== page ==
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4th of July; What’s the Big Deal Anyway?

Split Rock Fireworks Finale

Split Rock Fireworks Finale

Hot dogs, beer, barbeque, fireworks, and the biggest party of the year. Why? What is the big deal?  These things seem to have become symbolic of “everything American.”  On this day, I cannot help but reflect and ask:  symbols of what?

The original fireworks were not pretty, exhilarating, or festive

Fireworks celebrations are everywhere. What is the significance of fireworks? The original fireworks were not pretty, exhilarating, or festive. They were not integrated with music. Indeed quite the opposite. Canons and muskets and humans who were once fellow countrymen and brothers killing each other over “principle.”  A sobering thought as we contemplate the weekend fireworks display.  And so, it seems to me, that “princple” must have been something pretty darn important to go to war over.

“When in the course of human events …..We hold these truths to be self-evident, that all men are created equal, that they are endowed by their Creator with certain unalienable Rights, that among these are Life, Liberty and the pursuit of Happiness.”

Today is a celebration of the actions of some courageous men with strong convictions, who acted, on behalf of all “Americans” (as we were to be become), to secure “Liberty.” It is a celebration and acknowledgement of the everyday men who, following their Declaration of Independence, fought and died for freedoms which – in modern days – it is difficult not to take for granted. Since then, many men and women have died in numerous wars, beginning with the U.S. Revolutionary war, most of them dying to protect the freedoms once “secured.”

we live in a nation and society where we are free to openly disagree

Recently, there have been some historical developments in our laws and society. No matter which side one takes on some of these issues, what we can all agree upon is that we live in a nation and society where we are free to disagree – openly, with each other, our government and our laws. We have a process in place for resolving our disagreements. It rarely results in a “clear win” for either side. Perhaps that is the strength of the process? But it is designed to be civil. And there is – it seems to me – an element of balance and tolerance. As I assert my rights, I hope that I can always keep in mind how they may impact and limit the rights of others. As I reflect on the meaning of this holiday, it is my hope that no matter how divided our views; no matter how fervent our opinions; that we continue our disagreements civilly and that we respect the right of others to have differing views.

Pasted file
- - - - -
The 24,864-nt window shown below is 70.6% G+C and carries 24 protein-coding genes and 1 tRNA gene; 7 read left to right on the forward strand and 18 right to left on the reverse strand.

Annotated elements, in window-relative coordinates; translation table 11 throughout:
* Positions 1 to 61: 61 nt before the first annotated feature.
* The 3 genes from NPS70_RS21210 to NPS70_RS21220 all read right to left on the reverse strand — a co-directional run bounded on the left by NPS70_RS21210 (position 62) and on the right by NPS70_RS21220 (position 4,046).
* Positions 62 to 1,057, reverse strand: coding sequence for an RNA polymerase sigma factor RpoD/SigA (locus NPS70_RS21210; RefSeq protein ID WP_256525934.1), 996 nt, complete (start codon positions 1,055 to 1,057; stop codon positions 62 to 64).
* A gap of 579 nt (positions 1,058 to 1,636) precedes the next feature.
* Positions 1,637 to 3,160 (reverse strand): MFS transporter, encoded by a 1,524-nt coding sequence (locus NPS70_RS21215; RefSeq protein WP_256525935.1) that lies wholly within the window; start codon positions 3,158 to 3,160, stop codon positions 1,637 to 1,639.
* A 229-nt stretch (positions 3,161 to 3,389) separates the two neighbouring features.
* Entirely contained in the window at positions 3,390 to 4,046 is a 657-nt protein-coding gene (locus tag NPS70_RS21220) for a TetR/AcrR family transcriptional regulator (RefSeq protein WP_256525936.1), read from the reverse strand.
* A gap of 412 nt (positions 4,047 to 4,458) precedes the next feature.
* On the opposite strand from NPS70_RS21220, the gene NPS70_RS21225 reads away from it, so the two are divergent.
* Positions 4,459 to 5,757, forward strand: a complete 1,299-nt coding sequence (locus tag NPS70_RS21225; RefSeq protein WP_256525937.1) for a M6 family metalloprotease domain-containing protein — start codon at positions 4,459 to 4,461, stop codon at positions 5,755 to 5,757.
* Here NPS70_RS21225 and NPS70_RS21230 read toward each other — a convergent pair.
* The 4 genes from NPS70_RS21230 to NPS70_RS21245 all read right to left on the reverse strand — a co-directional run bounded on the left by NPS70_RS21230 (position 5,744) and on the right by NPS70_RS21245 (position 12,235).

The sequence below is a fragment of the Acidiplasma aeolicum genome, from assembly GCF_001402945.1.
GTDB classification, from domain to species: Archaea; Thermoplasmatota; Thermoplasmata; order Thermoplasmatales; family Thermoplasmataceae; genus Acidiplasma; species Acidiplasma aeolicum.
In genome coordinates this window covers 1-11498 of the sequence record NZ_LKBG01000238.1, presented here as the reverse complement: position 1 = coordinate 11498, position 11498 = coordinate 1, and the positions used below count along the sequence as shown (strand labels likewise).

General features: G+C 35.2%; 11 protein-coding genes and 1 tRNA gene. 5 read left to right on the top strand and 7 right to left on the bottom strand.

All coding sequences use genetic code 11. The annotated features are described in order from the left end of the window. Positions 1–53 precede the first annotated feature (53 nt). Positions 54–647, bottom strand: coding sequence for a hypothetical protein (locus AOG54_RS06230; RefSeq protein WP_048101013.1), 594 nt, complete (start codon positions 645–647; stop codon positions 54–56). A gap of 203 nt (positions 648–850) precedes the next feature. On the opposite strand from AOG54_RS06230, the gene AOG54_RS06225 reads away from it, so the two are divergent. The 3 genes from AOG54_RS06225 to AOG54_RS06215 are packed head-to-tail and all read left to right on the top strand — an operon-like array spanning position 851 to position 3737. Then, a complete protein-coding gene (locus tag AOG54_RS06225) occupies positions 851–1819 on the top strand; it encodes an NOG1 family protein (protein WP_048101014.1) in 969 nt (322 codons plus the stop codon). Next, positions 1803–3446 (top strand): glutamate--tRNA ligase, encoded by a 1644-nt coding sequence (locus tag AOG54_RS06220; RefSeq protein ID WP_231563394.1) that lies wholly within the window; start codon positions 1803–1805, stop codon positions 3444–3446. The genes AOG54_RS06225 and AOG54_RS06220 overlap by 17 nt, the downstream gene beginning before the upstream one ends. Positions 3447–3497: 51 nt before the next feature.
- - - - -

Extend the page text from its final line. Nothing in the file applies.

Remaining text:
I hope everyone has a happy, safe, and yes – even thoughtful – 4th!

Copyright 2011  Andy Richards

Copyright 2011 Andy Richards


3 Responses

  1. Andy, I really like your essay. Unfortunately fewer and fewer Americans know the origins of this great nation and political correctness is destroying civility and increasing intolerance.

  2. Well done Andy -we need a lot more civility and mutual respect in our world and here in the US! Happy 4th!

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